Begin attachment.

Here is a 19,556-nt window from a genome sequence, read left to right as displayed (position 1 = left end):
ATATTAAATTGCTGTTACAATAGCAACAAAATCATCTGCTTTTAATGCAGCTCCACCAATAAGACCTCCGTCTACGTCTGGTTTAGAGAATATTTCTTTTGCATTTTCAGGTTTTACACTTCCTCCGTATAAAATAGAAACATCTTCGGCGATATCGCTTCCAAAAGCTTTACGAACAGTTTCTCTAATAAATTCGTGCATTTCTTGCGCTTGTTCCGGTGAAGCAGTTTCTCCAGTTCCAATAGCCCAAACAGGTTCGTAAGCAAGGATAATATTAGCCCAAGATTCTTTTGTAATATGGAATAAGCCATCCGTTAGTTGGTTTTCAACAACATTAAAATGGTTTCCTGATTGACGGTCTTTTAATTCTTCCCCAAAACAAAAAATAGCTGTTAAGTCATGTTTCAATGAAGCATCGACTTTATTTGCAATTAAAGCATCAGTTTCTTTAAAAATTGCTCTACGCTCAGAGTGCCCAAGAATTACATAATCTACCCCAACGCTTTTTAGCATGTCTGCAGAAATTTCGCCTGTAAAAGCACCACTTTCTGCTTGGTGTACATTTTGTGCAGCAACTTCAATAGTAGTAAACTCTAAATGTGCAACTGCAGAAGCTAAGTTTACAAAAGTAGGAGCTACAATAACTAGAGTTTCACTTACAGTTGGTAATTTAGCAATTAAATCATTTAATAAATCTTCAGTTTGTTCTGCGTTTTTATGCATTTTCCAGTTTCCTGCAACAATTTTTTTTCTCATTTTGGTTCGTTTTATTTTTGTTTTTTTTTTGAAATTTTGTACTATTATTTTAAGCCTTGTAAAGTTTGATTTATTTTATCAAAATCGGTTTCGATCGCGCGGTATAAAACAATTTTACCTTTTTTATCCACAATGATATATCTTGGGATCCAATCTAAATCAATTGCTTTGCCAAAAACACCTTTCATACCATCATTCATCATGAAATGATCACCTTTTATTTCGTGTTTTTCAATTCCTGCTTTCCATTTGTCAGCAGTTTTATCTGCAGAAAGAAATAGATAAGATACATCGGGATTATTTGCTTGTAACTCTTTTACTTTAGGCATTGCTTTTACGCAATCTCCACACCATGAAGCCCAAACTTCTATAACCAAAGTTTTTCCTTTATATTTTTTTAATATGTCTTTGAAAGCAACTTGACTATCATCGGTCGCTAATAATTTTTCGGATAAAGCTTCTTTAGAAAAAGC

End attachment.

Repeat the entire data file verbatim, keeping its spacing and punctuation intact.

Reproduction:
Here is a 19,556-nt window from a genome sequence, read left to right as displayed (position 1 = left end):
ATATTAAATTGCTGTTACAATAGCAACAAAATCATCTGCTTTTAATGCAGCTCCACCAATAAGACCTCCGTCTACGTCTGGTTTAGAGAATATTTCTTTTGCATTTTCAGGTTTTACACTTCCTCCGTATAAAATAGAAACATCTTCGGCGATATCGCTTCCAAAAGCTTTACGAACAGTTTCTCTAATAAATTCGTGCATTTCTTGCGCTTGTTCCGGTGAAGCAGTTTCTCCAGTTCCAATAGCCCAAACAGGTTCGTAAGCAAGGATAATATTAGCCCAAGATTCTTTTGTAATATGGAATAAGCCATCCGTTAGTTGGTTTTCAACAACATTAAAATGGTTTCCTGATTGACGGTCTTTTAATTCTTCCCCAAAACAAAAAATAGCTGTTAAGTCATGTTTCAATGAAGCATCGACTTTATTTGCAATTAAAGCATCAGTTTCTTTAAAAATTGCTCTACGCTCAGAGTGCCCAAGAATTACATAATCTACCCCAACGCTTTTTAGCATGTCTGCAGAAATTTCGCCTGTAAAAGCACCACTTTCTGCTTGGTGTACATTTTGTGCAGCAACTTCAATAGTAGTAAACTCTAAATGTGCAACTGCAGAAGCTAAGTTTACAAAAGTAGGAGCTACAATAACTAGAGTTTCACTTACAGTTGGTAATTTAGCAATTAAATCATTTAATAAATCTTCAGTTTGTTCTGCGTTTTTATGCATTTTCCAGTTTCCTGCAACAATTTTTTTTCTCATTTTGGTTCGTTTTATTTTTGTTTTTTTTTTGAAATTTTGTACTATTATTTTAAGCCTTGTAAAGTTTGATTTATTTTATCAAAATCGGTTTCGATCGCGCGGTATAAAACAATTTTACCTTTTTTATCCACAATGATATATCTTGGGATCCAATCTAAATCAATTGCTTTGCCAAAAACACCTTTCATACCATCATTCATCATGAAATGATCACCTTTTATTTCGTGTTTTTCAATTCCTGCTTTCCATTTGTCAGCAGTTTTATCTGCAGAAAGAAATAGATAAGATACATCGGGATTATTTGCTTGTAACTCTTTTACTTTAGGCATTGCTTTTACGCAATCTCCACACCATGAAGCCCAAACTTCTATAACCAAAGTTTTTCCTTTATATTTTTTTAATATGTCTTTGAAAGCAACTTGACTATCATCGGTCGCTAATAATTTTTCGGATAAAGCTTCTTTAGAAAAAGC